Remember the Schoolhouse Rock song about how a bill becomes a law in the US?
If you don’t, see: Schoolhouse Rock- How a Bill Becomes a Law.
That level of understanding the legislative process is found in: Stream Congress: A real-time data stream for Congress
From the website:
Once Congress gets back to work, Stream Congress will serve as a good example of what the Real Time Congress API provides: floor updates, bill status, floor votes, committee hearing notices, and much more.
Don’t get me wrong, I like Sunlight Labs.
They have the potential to alter the political landscape.
But not with this understanding of how laws are made in the US.
Members of Congress write bills? Really? You really think that?
Have you ever met a member of Congress? Either house?
Let’s start by naming when a bill is proposed, the staffers, lobbyists, administration representatives, who wrote the bill.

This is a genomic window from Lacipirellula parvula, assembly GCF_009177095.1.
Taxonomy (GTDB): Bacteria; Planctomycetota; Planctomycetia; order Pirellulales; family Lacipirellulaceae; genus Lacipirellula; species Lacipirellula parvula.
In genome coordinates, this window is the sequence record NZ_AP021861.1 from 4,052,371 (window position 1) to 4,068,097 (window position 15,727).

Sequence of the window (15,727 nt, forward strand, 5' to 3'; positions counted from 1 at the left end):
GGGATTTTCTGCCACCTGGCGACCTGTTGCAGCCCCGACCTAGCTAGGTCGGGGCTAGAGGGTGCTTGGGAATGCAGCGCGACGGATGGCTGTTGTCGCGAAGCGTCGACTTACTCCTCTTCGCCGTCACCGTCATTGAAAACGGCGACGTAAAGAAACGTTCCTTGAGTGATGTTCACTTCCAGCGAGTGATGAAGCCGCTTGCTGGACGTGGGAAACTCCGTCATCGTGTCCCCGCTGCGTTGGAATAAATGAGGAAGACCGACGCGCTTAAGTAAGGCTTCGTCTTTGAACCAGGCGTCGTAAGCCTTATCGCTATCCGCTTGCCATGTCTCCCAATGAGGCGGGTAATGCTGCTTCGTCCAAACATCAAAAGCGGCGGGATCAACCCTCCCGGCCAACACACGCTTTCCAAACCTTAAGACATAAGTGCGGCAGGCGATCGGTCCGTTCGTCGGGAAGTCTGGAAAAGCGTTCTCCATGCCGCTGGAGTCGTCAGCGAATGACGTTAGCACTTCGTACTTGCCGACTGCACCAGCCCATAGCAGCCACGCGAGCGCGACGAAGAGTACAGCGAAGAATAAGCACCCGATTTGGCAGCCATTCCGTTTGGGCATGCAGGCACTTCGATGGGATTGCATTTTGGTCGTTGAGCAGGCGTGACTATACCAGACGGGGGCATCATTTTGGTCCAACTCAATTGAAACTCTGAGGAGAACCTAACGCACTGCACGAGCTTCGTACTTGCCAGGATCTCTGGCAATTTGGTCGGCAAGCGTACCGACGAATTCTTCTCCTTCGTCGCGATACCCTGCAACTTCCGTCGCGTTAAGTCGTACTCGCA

The actual bill authors.
They have goals, friends, etc., that are being furthered by the bills they write (which are passed unread by most members of Congress).
Include who is paying the actual bill authors as well and their sources of funding.
Run that backwards into other legislative sessions. So we can follow patterns of money and ideology that shapes legislation before it ever gets proposed.
Then match up people interested in the bill with financial contributions to members of Congress. And the financial or other interest they have in the bill’s outcome.
We have the capacity to name names and make government truly transparent.
But only if we shine light on the actual process.
Topic maps can help with that.
PS: Transparency would require far more than these off-hand suggestions and would not be cheap. Inquiries welcome.